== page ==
If you are considering applying directly from high school to a university in Canada, your post-secondary planning process should begin early. Universities--or particular programs within a university--can be competitive; therefore, it's important to plan your high school courses accordingly. Your area of interest will determine what you should take. If you are considering a science or technology-based program, you should load up on courses in math, chemistry, physics and computers to ensure that you are well prepared for the schools that make your list. If your school offers courses in electronics, mechanics or other areas of technology, those are also recommended. Communication skills are always important in technical fields, so don't forget your English! In general, English and math are the most-often required courses for all fields of study at university. If you are going into a more general program--or don't know yet what you plan to study--then go for breadth: take courses across the curriculum in science, social science, humanities, fine arts and technology. Find out what the university's policy is on pre-requisites, because if you are missing a required course, some universities will offer specific courses to allow you to complete what's needed.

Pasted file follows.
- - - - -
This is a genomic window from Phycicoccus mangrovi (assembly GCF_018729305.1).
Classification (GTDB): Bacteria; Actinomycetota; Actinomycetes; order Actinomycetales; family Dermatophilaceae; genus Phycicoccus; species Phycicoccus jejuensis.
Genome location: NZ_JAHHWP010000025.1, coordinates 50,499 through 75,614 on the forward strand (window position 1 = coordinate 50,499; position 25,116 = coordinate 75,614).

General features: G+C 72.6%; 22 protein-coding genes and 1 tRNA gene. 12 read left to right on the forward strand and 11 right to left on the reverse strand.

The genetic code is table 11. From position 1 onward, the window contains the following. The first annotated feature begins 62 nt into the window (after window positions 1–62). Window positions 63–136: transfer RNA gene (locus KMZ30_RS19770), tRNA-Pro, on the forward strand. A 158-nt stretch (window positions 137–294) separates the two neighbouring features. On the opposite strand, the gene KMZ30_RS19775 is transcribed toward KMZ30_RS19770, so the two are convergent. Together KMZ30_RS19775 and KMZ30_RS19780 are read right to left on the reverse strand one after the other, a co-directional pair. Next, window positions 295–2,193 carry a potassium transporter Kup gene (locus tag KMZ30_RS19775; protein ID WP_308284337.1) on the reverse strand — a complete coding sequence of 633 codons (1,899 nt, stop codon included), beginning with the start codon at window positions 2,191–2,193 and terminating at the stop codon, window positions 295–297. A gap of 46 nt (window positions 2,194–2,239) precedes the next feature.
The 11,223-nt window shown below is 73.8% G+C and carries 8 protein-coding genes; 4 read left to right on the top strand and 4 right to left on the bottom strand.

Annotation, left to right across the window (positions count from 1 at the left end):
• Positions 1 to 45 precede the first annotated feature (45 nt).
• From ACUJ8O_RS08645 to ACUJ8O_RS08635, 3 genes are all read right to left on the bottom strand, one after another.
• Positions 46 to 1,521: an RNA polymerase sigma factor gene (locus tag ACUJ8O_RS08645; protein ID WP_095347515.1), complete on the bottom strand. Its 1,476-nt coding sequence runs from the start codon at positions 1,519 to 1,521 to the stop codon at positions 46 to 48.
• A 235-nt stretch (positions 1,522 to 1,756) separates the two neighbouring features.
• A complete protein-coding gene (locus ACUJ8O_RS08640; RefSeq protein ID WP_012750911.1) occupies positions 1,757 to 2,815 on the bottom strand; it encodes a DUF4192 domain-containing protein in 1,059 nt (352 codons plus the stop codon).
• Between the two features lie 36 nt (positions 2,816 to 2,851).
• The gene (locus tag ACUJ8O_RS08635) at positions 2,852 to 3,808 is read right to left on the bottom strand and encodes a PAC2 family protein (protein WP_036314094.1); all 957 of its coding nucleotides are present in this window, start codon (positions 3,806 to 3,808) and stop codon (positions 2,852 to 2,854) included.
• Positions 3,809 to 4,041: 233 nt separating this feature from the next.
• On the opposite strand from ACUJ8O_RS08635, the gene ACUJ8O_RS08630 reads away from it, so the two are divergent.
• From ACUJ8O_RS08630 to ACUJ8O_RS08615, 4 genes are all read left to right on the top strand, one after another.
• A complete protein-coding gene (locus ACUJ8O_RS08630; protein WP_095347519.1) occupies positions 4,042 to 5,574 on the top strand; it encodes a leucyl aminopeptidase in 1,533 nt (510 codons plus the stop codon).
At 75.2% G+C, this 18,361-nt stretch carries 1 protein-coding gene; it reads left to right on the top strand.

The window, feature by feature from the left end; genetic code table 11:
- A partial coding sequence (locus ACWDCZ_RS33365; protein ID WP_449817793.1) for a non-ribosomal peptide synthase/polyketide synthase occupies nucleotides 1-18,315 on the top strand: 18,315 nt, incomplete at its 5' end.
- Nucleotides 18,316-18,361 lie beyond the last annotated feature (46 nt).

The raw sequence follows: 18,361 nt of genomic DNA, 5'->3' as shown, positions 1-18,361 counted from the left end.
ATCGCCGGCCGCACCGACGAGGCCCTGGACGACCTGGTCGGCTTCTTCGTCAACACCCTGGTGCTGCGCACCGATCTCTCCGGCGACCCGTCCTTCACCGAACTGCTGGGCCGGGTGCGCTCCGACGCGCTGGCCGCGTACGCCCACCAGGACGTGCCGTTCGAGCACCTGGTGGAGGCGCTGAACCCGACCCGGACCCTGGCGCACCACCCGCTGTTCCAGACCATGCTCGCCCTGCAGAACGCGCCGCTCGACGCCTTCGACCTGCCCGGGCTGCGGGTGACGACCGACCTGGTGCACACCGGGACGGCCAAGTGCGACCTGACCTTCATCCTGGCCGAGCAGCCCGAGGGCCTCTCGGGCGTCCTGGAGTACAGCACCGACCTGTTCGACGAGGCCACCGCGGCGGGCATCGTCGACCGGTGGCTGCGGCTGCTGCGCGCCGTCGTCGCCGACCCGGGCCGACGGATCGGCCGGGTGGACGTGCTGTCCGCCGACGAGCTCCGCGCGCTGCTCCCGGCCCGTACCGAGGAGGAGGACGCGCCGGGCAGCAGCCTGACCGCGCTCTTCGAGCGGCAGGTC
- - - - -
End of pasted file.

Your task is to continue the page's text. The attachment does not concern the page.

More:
Taking the required courses, though, isn't necessarily enough; you should also be sure to keep your grades up. Most universities in Canada have a minimum cut-off average for general admission, which is usually between 60-70%. Quota or other highly competitive programs may require a competitive grade point average (GPA) of up to 85%. The competitive GPA can change from year to year as it is based on the quality of the applicant pool and space available in the specific program.
In addition to your academics, there are several additional things you can do to prepare for success in your university application:
Undertake to read and study independently. This is a good way to develop interests, expand your knowledge and improve your vocabulary and reading comprehension skills needed for your program. This will also help you if admission requirements include an interview, since you will be able to impress the interviewer or committee with the knowledge you have built up of terms and issues specific to your area or program of interest.
University admissions committees are often interested in a student's personal qualities, which can be developed through participating in extracurricular activities. Consider joining or even starting school clubs, whether related to your area of interest or not (of course if it is related to your proposed field of study, all the better!). This is also a good way to develop demonstrated leadership skills, which are an important aspect of any application.
Prove your work ethic. University study takes a lot of commitment and plain old hard work. Therefore, work experience -- paid or volunteer -- is an achievement often regarded highly by admissions committees. Any work experience related to your chosen field is extremely beneficial: university programs are competitive and being able to show the admissions committee that you have some experience in the field will be a definite plus.